Browse Human Development and Family Science Stories - Page 5

74 results found for Human Development and Family Science
Lines of school buses idling outside schools creates harmful air pollution and wastes fuel. To protect students' lung, and save engine parts, bus, and parents' vehicles, should not idle while waiting for students to exit school buildings, University of Georgia experts say. CAES News
Return to Structure
Summer break is almost over. That’s right — no more late nights, naps during the day and, my favorite, living without a schedule. While I hate to remind you that our time will no longer be our own, I hope to make it easier for parents, as well as teachers, to return to their respective routines, which includes getting children back to school. As parents, we are instrumental in our children’s educational success. There are some things we can do to prepare little ones for success in the classroom.
More than 160,000 children nationwide miss school every day out of fear of being bullied, according to the National Education Association. CAES News
Stop Bullying
Today, bullies have more ways to inflict mental and physical abuse than they did just 10 years ago, said Cheryl Varnadoe, University of Georgia Cooperative Extension 4-H Youth Development specialist. Fortunately, children being bullied also have more outlets in which to seek help and refuge from the abuse.
Pamela Turner, UGA Extension housing specialist, serves on the boards of the Georgia Healthy Home Coalition and the Rural Georgia Healthy Housing Advisory Board, both of which worked with Gov. Nathan Deal to proclaim June Healthy Homes Month. CAES News
Healthy Homes Month
Georgia homeowners have the information that they need to make sure their houses are safe and healthy thanks to University of Georgia Cooperative Extension and the Rural Georgia Healthy Homes Advisory Board. The U.S. Department of Housing and Urban Development designated June as National Healthy Homes Month to encourage homeowners to inspect their homes for hidden hazards, like mold, radon and lead.
The Georgia Traffic Injury Prevention Institute (GTIPI) will offer four training and community education initiatives through this year's grant award. CAES News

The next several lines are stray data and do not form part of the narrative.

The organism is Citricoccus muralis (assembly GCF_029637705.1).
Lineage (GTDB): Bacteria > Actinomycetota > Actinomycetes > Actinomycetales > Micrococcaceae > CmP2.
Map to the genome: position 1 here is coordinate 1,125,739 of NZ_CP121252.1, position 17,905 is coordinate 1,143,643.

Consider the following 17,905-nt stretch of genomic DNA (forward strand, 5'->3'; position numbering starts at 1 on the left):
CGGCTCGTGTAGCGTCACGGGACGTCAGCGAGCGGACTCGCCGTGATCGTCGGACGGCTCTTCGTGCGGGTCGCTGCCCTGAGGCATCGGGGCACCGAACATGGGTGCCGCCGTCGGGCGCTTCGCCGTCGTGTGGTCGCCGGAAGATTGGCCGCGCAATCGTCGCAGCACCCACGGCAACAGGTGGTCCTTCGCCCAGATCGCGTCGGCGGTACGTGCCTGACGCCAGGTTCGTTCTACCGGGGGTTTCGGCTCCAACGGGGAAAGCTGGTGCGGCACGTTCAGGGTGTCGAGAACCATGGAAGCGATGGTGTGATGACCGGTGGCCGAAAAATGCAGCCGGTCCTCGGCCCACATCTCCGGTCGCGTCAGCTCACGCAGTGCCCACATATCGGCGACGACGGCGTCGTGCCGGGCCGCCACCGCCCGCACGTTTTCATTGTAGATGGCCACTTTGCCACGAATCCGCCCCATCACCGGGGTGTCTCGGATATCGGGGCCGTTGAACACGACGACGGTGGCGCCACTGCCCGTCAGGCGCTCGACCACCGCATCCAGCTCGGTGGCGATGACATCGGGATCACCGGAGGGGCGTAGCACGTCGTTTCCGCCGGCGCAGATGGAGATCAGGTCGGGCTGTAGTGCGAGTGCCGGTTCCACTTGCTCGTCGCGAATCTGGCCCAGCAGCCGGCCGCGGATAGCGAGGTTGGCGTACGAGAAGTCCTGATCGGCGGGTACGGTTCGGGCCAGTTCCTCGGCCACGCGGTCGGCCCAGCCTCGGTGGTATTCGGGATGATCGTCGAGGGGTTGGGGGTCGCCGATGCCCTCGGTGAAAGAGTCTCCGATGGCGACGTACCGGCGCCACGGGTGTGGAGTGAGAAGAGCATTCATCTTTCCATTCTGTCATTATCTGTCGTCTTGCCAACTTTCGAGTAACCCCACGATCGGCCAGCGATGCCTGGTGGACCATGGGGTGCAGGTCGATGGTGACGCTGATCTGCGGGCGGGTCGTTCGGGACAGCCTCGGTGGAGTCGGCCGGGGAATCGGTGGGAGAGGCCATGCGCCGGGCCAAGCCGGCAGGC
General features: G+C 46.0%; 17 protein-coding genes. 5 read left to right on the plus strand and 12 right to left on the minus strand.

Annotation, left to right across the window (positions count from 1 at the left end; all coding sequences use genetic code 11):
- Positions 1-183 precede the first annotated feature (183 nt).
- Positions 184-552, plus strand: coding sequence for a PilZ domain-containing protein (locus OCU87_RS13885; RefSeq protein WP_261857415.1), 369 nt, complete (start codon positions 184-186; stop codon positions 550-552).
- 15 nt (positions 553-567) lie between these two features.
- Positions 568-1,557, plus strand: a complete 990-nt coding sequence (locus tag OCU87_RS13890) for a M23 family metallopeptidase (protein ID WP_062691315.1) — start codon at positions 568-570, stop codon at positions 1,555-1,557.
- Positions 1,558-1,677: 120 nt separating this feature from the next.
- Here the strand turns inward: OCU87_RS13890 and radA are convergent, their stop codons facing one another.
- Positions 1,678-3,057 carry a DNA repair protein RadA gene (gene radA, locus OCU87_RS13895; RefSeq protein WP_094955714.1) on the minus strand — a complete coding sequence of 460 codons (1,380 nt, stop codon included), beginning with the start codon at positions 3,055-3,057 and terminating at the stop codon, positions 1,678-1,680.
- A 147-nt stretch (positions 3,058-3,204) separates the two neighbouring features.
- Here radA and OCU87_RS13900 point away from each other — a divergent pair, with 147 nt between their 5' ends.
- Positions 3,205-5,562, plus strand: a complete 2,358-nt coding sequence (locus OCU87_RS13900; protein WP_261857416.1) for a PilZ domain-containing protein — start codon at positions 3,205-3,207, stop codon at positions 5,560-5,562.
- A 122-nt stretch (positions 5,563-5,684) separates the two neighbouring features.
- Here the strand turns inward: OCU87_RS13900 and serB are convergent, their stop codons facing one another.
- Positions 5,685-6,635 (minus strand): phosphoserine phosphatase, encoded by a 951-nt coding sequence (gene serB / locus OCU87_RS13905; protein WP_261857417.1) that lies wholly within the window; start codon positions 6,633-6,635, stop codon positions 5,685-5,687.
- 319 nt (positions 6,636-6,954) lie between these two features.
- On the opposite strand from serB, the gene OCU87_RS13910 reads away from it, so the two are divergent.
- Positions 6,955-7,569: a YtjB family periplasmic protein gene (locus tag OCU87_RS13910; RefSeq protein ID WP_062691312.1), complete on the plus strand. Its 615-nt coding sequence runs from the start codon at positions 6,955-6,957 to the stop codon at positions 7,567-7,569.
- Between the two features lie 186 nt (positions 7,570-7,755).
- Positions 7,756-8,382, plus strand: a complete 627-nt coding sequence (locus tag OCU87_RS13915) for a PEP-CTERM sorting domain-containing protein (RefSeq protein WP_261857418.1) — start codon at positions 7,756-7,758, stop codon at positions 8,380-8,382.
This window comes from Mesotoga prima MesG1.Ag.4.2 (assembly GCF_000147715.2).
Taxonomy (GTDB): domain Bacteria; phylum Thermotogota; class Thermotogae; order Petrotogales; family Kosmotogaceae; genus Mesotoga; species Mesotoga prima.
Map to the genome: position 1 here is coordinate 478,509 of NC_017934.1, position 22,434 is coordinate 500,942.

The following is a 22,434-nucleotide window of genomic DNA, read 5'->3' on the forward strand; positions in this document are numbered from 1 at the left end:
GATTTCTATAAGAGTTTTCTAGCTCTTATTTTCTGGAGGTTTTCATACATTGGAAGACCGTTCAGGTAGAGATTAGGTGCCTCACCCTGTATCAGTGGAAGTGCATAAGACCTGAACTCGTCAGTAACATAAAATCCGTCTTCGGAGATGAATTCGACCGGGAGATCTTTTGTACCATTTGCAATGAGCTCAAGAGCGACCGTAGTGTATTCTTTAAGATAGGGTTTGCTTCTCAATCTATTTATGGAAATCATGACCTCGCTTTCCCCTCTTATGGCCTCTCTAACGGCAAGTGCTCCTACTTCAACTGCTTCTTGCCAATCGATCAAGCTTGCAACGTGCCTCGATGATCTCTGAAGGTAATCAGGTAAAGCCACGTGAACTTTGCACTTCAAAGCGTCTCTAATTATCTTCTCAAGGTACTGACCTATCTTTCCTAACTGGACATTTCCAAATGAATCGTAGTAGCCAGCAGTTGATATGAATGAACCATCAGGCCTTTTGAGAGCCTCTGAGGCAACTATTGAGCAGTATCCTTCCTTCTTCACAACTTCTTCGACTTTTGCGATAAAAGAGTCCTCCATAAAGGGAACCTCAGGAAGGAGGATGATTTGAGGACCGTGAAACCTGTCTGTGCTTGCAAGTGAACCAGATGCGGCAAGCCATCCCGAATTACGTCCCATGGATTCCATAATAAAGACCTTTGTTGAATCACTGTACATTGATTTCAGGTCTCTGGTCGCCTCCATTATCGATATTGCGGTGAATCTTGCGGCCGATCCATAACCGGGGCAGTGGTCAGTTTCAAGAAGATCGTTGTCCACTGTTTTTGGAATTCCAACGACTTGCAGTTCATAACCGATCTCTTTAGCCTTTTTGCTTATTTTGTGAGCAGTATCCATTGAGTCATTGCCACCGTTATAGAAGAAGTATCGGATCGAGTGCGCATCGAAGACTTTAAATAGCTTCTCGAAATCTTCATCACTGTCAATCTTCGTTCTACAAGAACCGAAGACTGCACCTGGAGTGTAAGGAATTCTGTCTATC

Driver Education/Safety
The University of Georgia Traffic Injury Prevention Institute has been awarded a $656,000 grant from the Georgia Governor’s Office of Highway Safety (GOHS) to continue statewide child passenger safety, parent and teen driving safety, and senior driver education programs.
UGA Cooperative Extension's Walk Georgia program has hosted more than 100 fitness events around the state over the past three years. CAES News
Walk Georgia
For almost a decade, Georgians have been getting active with University of Georgia Cooperative Extension’s Walk Georgia. The statewide health and wellness program has impacted more than 100,000 people, and it has spurred whole schools, workplaces and communities to get out and explore their state.
CAES News
Air Quality
The air quality in north Georgia has suffered over the past weeks due to several wildfires burning across the north Georgia mountains. While the smoke ebbs and flows depending on the direction of the wind, smoke is likely to be an issue for at least the next few weeks.
Tips for roasting, smoking or frying your turkey, provided by UGA Extension food safety expert Judy Harrison. CAES News
Turkey Cooking
It’s holiday turkey-eating time. Follow these tips from University of Georgia Cooperative Extension to make sure you cook a tasty turkey while combating bacteria and other foodborne pathogens.
As a result of a roof leak, mold grows on the ceiling of a home. CAES News
Mold control
Homes along the coast of Georgia were drastically damaged by Hurricane Matthew. Homes that weren't structurally damaged may soon show signs of a sneaky and dangerous aftereffect: mold.
Family members of all ages can join in the fun and play "Pokemon Go." The game was designed to encourage activity, but University of Georgia Cooperative Extension experts say be mindful of your surroundings and don't focus just on the game. CAES News
"Pokemon Go"
A new technological craze has invaded our towns and cities. “Pokemon Go” has people wandering around aimlessly, looking at their phones. Because “catching” those little characters can be distracting, players sometimes put themselves into dangerous situations as a result of being unaware of their surroundings. University of Georgia Cooperative Extension urges “Pokemon Go” players to be alert at all times.
5-year-old Parks Powell plays an educational game on his parents' iPad. CAES News
Kids and Tablets
Tablets have become commonplace in today’s classrooms, even as early as preschool or kindergarten. If used appropriately, these touchscreen devices can enhance instruction, according to a UGA Cooperative Extension specialist.